The stable isotope record of marine carbon indicates that the Proterozoic Eon began and ended with extreme fluctuations in the carbon cycle. In both the Paleoproterozoic [2500 to 1600 million years ago (Ma)] and Neoproterozoic (1000 to 542 Ma), extended intervals of anomalously high carbon isotope ratios (delta C-13) indicate high rates of organic matter burial and release of oxygen to the atmosphere; in the Neoproterozoic, the high delta C-13 interval was punctuated by abrupt swings to low delta C-13, indicating massive oxidation of organic matter. We report a Paleoproterozoic negative delta C-13 excursion that is similar in magnitude and apparent duration to the Neoproterozoic anomaly. This Shunga-Francevillian anomaly may reflect intense oxidative weathering of rocks as the result of the initial establishment of an oxygen-rich atmosphere.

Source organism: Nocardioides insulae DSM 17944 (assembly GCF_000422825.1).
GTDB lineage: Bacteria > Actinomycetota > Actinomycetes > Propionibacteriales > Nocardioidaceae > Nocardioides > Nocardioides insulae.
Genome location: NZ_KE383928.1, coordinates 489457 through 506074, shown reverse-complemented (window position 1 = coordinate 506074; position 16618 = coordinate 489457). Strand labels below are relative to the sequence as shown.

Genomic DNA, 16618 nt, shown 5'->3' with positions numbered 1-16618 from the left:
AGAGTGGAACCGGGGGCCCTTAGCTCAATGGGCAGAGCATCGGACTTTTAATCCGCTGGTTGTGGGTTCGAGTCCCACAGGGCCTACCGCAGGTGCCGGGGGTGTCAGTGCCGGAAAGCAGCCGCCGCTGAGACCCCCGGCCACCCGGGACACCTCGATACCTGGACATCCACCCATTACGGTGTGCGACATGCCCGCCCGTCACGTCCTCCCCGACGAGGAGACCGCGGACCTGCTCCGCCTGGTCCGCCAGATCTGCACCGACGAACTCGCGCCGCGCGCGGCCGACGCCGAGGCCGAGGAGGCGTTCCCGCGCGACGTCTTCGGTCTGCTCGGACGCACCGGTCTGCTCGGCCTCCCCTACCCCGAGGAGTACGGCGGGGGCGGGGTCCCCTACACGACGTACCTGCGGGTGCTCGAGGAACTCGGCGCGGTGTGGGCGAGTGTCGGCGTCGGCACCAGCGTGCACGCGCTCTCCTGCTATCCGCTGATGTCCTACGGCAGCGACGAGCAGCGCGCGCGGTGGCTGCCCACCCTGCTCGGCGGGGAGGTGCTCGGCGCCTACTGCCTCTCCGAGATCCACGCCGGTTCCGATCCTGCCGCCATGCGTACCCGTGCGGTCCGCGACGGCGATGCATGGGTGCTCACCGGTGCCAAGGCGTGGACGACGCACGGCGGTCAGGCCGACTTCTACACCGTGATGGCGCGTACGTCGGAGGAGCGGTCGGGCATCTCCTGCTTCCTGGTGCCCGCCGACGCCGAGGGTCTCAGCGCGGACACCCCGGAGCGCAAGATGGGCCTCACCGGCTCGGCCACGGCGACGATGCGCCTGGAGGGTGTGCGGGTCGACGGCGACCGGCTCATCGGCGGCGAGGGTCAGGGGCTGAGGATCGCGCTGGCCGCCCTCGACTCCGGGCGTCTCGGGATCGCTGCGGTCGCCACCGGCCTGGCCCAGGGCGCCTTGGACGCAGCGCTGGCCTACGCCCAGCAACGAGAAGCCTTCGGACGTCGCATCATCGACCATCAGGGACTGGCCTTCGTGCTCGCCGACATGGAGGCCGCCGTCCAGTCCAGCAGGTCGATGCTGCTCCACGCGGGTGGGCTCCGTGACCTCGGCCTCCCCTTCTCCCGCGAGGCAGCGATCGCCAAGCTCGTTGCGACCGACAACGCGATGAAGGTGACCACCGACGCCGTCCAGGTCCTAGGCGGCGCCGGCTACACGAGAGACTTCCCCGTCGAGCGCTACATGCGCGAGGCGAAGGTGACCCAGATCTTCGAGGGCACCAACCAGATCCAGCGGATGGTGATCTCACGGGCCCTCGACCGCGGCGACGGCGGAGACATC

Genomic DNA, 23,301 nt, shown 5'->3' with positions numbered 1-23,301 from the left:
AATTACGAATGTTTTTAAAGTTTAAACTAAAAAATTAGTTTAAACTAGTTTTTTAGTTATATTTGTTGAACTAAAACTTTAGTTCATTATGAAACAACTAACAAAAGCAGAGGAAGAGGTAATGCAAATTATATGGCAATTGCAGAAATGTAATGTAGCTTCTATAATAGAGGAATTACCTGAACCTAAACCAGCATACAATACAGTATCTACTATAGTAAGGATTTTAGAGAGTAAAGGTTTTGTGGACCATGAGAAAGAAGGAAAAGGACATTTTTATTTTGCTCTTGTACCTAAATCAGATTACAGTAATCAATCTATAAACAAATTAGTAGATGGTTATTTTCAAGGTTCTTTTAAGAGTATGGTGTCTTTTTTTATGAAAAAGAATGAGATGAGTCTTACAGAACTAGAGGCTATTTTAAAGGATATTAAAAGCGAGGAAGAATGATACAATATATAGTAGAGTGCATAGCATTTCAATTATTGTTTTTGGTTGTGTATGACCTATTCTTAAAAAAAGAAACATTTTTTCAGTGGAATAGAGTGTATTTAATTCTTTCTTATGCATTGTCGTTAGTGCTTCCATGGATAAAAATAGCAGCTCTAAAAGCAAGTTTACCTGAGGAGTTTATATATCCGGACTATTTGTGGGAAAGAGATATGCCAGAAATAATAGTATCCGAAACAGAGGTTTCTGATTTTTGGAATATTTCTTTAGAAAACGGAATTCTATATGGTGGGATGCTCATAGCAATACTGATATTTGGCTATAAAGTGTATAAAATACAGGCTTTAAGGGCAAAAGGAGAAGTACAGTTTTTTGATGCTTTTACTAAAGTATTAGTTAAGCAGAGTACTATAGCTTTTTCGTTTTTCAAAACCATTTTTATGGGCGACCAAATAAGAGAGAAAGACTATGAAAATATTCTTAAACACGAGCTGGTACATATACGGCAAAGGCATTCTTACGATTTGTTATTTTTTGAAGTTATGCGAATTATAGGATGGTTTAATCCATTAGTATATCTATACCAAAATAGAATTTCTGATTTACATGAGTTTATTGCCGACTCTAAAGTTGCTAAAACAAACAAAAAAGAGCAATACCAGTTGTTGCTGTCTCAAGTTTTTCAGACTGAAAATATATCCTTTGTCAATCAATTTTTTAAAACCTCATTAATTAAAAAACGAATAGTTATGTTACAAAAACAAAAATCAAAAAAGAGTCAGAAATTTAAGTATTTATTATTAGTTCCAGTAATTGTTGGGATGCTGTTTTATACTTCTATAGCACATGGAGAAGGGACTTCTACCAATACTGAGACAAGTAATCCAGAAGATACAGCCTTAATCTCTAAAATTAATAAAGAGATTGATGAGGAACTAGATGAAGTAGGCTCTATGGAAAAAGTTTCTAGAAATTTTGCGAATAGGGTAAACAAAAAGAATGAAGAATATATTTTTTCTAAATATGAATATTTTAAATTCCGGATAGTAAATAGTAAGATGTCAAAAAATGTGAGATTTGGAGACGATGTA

- atmospheric oxygen